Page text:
All those material inclinations and brutal appetites, which oppose with so much obstinacy and vehemence the practice of good, the soul is freed from through the aesthetic taste; and in their place, it implants in us nobler and gentler inclinations, which draw nearer to order, to harmony, and to perfection…
–F. Schiller, The Moral Utility of Aesthetic Manners

Considering the far-reaching applications of image maintenance today, what better place to confront the indeterminate frisson of the contemporary arts – and bourgeois notions of cultural value – than in the space of the salon? Here, in the Bed-Stuy BID, this intimate and rarefied space is taken to be pedagogical, dialogical, pleasurable, potentially transformative. Forget the non-exclusive audience; the UNISEX SALON is our non-exclusive paradigm, operating along lines parallel to art’s market economy without betraying the grace of creative expression or the dignity of elevated feeling, uninhibited by fe/male dualism and retrograde taste. In the cosmetic world, skill and genius are required in equal measure for survival; selling is not inevitably selling out. The ephemerality of material forms – plaits, extensions and acrylic nails in two-to-four week cycles – interlace biological features and synthetic invention, yielding fluid identities unhinged from mainstream representation and generic desire. Beauty is in the being of the whatever-singularity, reflecting back to each gaze a different look.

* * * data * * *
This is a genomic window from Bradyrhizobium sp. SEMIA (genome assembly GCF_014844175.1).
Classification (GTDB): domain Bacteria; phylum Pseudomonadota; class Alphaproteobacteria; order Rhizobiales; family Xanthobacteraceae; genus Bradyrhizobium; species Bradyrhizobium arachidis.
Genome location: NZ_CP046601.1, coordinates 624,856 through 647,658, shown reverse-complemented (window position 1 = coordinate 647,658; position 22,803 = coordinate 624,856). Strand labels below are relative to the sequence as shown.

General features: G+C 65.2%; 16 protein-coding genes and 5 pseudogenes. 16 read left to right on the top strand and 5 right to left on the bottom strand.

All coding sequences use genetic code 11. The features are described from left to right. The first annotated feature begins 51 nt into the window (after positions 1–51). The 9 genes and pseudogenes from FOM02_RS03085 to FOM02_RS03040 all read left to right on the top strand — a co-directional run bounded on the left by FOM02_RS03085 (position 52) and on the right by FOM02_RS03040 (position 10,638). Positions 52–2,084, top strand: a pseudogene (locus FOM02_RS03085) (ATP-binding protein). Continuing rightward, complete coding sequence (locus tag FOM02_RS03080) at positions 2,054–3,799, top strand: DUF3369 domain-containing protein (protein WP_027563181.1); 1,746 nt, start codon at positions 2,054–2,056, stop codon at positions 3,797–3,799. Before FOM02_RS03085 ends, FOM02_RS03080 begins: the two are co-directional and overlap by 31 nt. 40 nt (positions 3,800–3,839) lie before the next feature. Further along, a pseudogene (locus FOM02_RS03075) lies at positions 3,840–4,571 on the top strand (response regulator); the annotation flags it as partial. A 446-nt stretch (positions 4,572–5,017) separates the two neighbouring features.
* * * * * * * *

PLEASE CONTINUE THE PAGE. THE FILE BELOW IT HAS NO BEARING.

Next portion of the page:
If the Salon des Refusés encouraged the modern artists to experiment with the boundaries of stylistic classification, then this salon of acquiescence staged for the second iteration of M/L Artspace similarly breaks the hermetic seal on the lame aesthetic hegemony of the so-called high arts, and in doing so, lays the groundwork for a latent political project cutting across class and gender lines. Why not reconfigure the Wages for Housework Campaign to address the endemic social demands of 21st Century image production, a category of living not only confined to art?

This is hard work, so look your best in solidarity. Get nailed: come correct.

Kari Rittenbach



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Material After Lazzarato: Are We Working Yet?

Last month’s hot-ticket art history conference in London was, like a number of Modernist artworks, officially ‘Untitled’. An accompanying parenthetical helpfully aided the viewer’s interpretation of the events which subsequently took place; in this case the subject matter squeamishly embraced by the robust roster of panelists was ‘Labour’ [sic]. Organized by Lauren Rotenberg and TJ Demos of University College London and Tate’s Nora Razian, by 6.30 pm on Saturday March 17 the half-day symposium had… [read more »]